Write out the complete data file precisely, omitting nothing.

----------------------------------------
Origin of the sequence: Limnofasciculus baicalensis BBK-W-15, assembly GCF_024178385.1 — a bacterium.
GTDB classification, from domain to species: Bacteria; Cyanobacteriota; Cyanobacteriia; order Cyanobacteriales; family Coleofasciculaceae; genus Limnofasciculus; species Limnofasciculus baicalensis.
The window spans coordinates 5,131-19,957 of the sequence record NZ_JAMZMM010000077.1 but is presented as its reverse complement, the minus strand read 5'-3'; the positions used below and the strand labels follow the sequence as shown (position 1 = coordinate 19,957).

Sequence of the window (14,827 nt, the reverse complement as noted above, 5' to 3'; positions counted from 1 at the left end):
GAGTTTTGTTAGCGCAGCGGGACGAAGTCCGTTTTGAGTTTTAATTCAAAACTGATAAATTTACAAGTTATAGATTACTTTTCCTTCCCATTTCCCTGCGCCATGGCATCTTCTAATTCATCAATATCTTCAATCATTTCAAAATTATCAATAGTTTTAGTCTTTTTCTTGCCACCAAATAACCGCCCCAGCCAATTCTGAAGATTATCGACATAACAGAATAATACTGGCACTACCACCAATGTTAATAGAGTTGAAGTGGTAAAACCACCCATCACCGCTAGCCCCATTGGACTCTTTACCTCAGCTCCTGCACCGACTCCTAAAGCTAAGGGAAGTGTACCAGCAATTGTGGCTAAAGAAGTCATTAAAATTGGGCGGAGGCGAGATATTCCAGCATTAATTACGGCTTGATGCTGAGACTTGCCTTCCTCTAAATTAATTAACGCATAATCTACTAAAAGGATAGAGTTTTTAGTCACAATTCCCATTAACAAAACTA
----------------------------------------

Origin of the sequence: Limnofasciculus baicalensis BBK-W-15, assembly GCF_024178385.1 — a bacterium.
GTDB classification, from domain to species: Bacteria; Cyanobacteriota; Cyanobacteriia; order Cyanobacteriales; family Coleofasciculaceae; genus Limnofasciculus; species Limnofasciculus baicalensis.
The window spans coordinates 5,131-19,957 of the sequence record NZ_JAMZMM010000077.1 but is presented as its reverse complement, the minus strand read 5'-3'; the positions used below and the strand labels follow the sequence as shown (position 1 = coordinate 19,957).

Sequence of the window (14,827 nt, the reverse complement as noted above, 5' to 3'; positions counted from 1 at the left end):
GAGTTTTGTTAGCGCAGCGGGACGAAGTCCGTTTTGAGTTTTAATTCAAAACTGATAAATTTACAAGTTATAGATTACTTTTCCTTCCCATTTCCCTGCGCCATGGCATCTTCTAATTCATCAATATCTTCAATCATTTCAAAATTATCAATAGTTTTAGTCTTTTTCTTGCCACCAAATAACCGCCCCAGCCAATTCTGAAGATTATCGACATAACAGAATAATACTGGCACTACCACCAATGTTAATAGAGTTGAAGTGGTAAAACCACCCATCACCGCTAGCCCCATTGGACTCTTTACCTCAGCTCCTGCACCGACTCCTAAAGCTAAGGGAAGTGTACCAGCAATTGTGGCTAAAGAAGTCATTAAAATTGGGCGGAGGCGAGATATTCCAGCATTAATTACGGCTTGATGCTGAGACTTGCCTTCCTCTAAATTAATTAACGCATAATCTACTAAAAGGATAGAGTTTTTAGTCACAATTCCCATTAACAAAACTA